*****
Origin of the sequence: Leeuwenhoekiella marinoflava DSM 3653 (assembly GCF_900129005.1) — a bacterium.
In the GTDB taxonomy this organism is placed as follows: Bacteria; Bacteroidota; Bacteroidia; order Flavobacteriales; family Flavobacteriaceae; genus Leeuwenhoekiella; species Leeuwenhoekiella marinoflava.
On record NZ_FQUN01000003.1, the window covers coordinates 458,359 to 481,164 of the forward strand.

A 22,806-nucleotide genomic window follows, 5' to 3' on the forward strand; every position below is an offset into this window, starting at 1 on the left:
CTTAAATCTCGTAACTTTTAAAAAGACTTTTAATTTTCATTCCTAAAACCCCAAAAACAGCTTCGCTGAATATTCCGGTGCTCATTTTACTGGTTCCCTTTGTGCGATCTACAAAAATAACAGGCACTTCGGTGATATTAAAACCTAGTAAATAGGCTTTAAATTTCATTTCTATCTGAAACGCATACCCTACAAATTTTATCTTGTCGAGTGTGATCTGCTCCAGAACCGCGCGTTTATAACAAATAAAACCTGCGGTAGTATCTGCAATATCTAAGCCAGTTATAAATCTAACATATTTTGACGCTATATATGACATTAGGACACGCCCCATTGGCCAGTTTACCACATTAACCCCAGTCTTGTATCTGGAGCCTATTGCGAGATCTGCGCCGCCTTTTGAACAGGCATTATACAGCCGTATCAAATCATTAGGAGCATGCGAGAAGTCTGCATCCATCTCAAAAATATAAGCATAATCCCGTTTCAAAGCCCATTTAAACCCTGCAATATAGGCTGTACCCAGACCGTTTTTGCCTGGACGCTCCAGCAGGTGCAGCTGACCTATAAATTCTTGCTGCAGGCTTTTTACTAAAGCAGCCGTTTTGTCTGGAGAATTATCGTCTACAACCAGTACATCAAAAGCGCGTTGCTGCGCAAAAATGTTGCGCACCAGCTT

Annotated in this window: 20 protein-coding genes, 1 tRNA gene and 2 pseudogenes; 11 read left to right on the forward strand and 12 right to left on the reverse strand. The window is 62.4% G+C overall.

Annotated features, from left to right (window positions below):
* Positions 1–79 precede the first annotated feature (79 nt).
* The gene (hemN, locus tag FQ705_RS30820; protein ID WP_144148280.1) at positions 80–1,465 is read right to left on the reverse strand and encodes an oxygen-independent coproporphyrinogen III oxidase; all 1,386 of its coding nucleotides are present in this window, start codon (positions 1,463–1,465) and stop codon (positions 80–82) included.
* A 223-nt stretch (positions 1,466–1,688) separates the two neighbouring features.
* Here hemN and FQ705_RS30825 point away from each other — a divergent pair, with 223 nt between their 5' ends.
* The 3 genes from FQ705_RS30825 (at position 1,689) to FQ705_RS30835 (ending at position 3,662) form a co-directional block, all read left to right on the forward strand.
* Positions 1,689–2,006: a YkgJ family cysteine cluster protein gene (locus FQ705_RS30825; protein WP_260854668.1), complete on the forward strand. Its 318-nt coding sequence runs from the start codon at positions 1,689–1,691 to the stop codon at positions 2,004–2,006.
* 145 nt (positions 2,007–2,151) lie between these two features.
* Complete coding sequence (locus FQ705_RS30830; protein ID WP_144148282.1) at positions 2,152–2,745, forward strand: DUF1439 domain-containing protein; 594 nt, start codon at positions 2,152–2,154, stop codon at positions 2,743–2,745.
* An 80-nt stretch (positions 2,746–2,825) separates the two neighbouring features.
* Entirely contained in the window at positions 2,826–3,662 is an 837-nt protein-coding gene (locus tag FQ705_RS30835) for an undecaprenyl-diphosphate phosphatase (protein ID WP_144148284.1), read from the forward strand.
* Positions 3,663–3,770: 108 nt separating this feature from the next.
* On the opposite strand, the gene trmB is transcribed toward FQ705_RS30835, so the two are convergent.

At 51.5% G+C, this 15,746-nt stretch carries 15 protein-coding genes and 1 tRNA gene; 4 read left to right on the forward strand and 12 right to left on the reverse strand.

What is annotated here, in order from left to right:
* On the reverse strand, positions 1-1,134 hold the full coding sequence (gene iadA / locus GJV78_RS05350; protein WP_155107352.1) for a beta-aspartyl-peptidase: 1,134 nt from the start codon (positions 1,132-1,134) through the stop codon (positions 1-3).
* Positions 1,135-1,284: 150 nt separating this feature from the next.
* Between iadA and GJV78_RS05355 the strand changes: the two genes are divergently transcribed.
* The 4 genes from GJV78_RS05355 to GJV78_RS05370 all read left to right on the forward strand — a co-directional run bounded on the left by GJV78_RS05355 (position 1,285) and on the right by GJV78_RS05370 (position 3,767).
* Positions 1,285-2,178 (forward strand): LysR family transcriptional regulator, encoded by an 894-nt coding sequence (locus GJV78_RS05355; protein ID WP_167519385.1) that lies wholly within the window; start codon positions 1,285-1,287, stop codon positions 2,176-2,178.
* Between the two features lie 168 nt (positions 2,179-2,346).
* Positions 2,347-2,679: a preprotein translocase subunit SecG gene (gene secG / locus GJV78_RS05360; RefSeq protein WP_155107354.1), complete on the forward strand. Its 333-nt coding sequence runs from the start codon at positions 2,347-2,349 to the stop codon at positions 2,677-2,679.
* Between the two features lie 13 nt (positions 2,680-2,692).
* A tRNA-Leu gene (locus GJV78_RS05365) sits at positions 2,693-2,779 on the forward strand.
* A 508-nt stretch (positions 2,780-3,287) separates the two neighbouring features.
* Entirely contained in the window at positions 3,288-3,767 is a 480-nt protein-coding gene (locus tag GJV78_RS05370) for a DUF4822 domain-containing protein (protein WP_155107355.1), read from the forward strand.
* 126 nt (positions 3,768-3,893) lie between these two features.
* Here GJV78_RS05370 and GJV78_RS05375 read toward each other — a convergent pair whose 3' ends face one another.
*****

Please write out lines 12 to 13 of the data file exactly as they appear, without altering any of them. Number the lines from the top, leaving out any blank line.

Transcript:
* The 3 genes from FQ705_RS30825 (at position 1,689) to FQ705_RS30835 (ending at position 3,662) form a co-directional block, all read left to right on the forward strand.
* Positions 1,689–2,006: a YkgJ family cysteine cluster protein gene (locus FQ705_RS30825; protein WP_260854668.1), complete on the forward strand. Its 318-nt coding sequence runs from the start codon at positions 1,689–1,691 to the stop codon at positions 2,004–2,006.